Tuesday, October 26, 2010

Gentleness in Singing

There is nothing so strong as gentleness and gentleness is real strength.
(Francis de Sales)
I once asked my very first voice teacher, “Do you have to be really strong to sing  high notes?”

She answered, “Yes, but it’s not the kind of strength you think.”

I have always remembered that answer as something of a mystery.  And finally in my life I’m beginning to understand the mystery.

Don’t manhandle your voice.  A soft sigh is the way to great resonance and sound.  This is what I’m discovering. A very gentle beginning will carry you very far.

Did you ever watch the classic scenario of a child with a toy that wouldn’t go?  At first she tries to get the object to go every which way, and then at some point – when she can’t figure it out – she starts slamming the toy harder and harder and trying to force it to perform the desired action.  The frustration becomes enormous and the effort grows greater and greater.  The child doesn’t seem to understand that her method is wrong.  She makes the mistake of thinking she is not powerful enough to make the toy work, and she concludes that she needs more strength and more and more force to achieve her ends, and doesn’t understand that what she really needs is a new approach.

I have been down that path and made that mistake as I’ve literally engaged in a wrestling match with my voice over the years in my attempts to master it. Buy nowadays I have been discovering that what I perceive as small is actually the key to getting big and beautiful sound.  I think this “smallness” is what Jean-Ronald Lafond refers to when he writes on his blog about “the little voice.”

I have recently been doing some exercises to find my falsetto voice.  Apparently women have falsetto too but it isn’t as obvious because of women’s head voice.  I always thought that falsetto, if I would bother to play around with it, would be something that would occur in my higher range. But I have been experimenting with finding it throughout my entire range, including the lower.  In the process of doing these exercises, which I shall post in Frescamari’s Practice Room at some point, after only a day or two I was surprise to find this soft little cooing voice.

This is a voice that many women singers may already be aware of, but I -- with my big loud voice, coming from a family that spoke very vigorously because we had to compete to be heard -- was not accustomed to nor familiar with this soft approach.

I have begun  to use this little voice to sing songs.  To my surprise, when I played the recordings back, the sound was big, resonant and beautiful.  The wobble or distortion that often crept into my singing has receded, because the forcing that was causing it has ceased and my apparatus is responding to the more gentle approach.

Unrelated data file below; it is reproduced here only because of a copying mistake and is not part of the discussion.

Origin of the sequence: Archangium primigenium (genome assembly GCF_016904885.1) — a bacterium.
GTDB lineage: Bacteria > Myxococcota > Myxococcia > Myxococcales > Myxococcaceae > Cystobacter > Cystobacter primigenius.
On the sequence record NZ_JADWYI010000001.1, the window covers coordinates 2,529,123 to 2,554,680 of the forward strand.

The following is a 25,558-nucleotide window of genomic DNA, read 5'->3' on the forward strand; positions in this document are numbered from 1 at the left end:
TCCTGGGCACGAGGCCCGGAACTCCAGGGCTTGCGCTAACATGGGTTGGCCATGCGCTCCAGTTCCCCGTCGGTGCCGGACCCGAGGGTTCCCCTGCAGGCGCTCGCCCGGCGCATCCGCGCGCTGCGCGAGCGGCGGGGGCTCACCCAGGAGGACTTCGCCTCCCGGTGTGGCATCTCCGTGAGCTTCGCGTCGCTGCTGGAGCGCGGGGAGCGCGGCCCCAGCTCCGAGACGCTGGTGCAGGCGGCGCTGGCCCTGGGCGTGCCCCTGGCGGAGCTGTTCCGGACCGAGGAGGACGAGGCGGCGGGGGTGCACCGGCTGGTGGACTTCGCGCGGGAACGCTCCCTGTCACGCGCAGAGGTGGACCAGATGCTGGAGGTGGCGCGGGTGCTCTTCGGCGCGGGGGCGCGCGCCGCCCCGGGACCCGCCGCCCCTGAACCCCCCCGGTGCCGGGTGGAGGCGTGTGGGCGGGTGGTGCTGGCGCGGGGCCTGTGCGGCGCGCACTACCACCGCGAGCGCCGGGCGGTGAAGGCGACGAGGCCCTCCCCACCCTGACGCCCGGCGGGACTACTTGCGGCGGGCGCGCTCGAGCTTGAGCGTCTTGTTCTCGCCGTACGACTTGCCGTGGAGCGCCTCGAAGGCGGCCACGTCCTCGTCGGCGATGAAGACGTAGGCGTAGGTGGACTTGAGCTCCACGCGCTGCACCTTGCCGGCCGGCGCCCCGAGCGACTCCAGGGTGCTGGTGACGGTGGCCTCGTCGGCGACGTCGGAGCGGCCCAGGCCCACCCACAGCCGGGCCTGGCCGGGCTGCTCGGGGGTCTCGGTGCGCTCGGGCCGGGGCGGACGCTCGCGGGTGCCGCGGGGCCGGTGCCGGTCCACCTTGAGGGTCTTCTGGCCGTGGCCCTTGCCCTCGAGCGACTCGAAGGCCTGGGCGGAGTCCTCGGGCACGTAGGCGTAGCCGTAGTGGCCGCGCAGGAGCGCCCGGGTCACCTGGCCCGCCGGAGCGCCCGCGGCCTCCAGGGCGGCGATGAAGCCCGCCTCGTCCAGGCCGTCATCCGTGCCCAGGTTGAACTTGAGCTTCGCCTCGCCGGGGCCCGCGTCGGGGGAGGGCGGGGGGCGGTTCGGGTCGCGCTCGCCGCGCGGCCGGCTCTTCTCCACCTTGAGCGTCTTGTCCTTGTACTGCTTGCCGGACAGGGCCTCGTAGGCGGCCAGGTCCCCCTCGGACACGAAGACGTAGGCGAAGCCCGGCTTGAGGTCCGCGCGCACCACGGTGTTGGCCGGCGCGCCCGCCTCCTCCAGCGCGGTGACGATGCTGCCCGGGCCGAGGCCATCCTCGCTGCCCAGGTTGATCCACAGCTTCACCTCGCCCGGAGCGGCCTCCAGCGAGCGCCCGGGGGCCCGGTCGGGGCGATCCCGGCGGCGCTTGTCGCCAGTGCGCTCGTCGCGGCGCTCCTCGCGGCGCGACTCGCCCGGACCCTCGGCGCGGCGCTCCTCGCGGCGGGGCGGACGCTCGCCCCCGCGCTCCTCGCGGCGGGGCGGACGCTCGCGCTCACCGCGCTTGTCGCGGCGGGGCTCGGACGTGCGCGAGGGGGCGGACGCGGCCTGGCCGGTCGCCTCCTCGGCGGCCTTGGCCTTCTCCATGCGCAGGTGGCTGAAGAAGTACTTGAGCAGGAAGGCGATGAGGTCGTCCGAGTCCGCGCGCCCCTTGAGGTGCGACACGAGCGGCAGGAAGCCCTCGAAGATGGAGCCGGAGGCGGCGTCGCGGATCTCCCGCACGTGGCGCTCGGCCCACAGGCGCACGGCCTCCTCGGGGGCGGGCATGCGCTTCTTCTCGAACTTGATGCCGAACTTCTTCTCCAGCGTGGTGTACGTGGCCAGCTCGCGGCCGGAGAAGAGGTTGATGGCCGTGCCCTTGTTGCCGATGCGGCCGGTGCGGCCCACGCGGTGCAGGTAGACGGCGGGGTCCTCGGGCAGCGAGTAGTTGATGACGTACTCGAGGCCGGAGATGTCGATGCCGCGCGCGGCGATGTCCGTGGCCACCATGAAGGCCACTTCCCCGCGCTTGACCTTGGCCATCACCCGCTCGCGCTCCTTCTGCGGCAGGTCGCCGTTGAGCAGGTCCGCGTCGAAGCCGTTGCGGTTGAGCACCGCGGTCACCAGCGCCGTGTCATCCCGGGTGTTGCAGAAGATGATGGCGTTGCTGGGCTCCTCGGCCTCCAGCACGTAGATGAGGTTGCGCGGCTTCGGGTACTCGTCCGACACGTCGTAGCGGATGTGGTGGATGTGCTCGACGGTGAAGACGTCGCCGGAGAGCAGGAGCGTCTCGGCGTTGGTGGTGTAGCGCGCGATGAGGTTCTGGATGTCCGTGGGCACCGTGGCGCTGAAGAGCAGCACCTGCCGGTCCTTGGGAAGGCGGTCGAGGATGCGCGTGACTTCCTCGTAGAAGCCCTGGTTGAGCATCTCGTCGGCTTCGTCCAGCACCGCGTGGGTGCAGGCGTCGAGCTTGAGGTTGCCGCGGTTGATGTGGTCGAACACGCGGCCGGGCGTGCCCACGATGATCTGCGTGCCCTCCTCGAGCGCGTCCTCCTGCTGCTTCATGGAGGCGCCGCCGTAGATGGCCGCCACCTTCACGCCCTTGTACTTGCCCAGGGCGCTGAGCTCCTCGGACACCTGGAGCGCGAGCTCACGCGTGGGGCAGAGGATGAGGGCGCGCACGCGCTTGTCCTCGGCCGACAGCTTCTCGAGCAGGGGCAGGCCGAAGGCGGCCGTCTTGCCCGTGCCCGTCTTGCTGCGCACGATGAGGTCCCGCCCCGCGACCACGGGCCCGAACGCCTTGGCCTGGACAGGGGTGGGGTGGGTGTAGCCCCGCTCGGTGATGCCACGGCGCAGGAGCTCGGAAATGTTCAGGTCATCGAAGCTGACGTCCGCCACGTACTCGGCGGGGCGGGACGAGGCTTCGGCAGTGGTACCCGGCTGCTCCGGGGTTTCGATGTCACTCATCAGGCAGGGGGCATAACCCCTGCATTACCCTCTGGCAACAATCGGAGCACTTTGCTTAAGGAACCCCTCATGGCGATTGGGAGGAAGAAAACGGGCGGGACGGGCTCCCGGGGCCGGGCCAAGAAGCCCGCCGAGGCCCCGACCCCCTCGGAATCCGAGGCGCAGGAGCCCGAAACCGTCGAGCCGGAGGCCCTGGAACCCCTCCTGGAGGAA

I do find that I have to be very strong to use this voice.  Even stronger, in fact, then when I mistakenly let loose all the other kind of strength that I had.  The strength is hard to describe, and it is not what I thought it would be.  I’ve heard some singers say it is isometric strength.  At any rate, it is not for those that cower at the thought of using great effort.  But it is finally an effort that is being used constructively, as opposed to destructively, like the child banging the toy to try to get it to work.

I am very excited about this discovery.  It is leading me to a greater versatility.
Click here to hear some samples.


  1. This is an interesting post, because as you know I have struggled with the concept of "whistle register" which I seem not to have (my teacher concurs and says that some larger voiced mezzos have voices more like tenors). I can sing falsetto, however, which is what I call my "fake Julie Andrews choir soprano voice" but it only goes up to a G and when I sing that way a G feels like a very high note, which it shouldn't.

    Gentleness, however, is something else. One should never ever feel anything in the larynx area. All that should just be soft.

    That being said, I think one (or I should say "I" as a large voiced mezzo) needs a great deal of strength in the body core. Since I've been doing Pilates I have much more stamina for singing, for example. And as a result of the past five years of serious vocal training, I no longer ever get that tired feeling in the sides of my neck that I used to get.

    It's interesting you mention your loud-voiced family. My mother (who died recently) had the loudest voice in all of Brooklyn Heights, most likely because she spent her youth standing on a street corner screaming about the coming of the great communist paradise. I suppose I inherited her cast iron vocal chords, but I use them for singing, not screaming.

  2. babyD, that's what I've been learning -- to not feel anything in the larynx. That's why the soft cooing was so interesting to me. I don't feel anything in the larynx when I talk. I thought I had not been feeling anything there when I sang, but once I found the little voice, I realized that I had been. It was revelatory.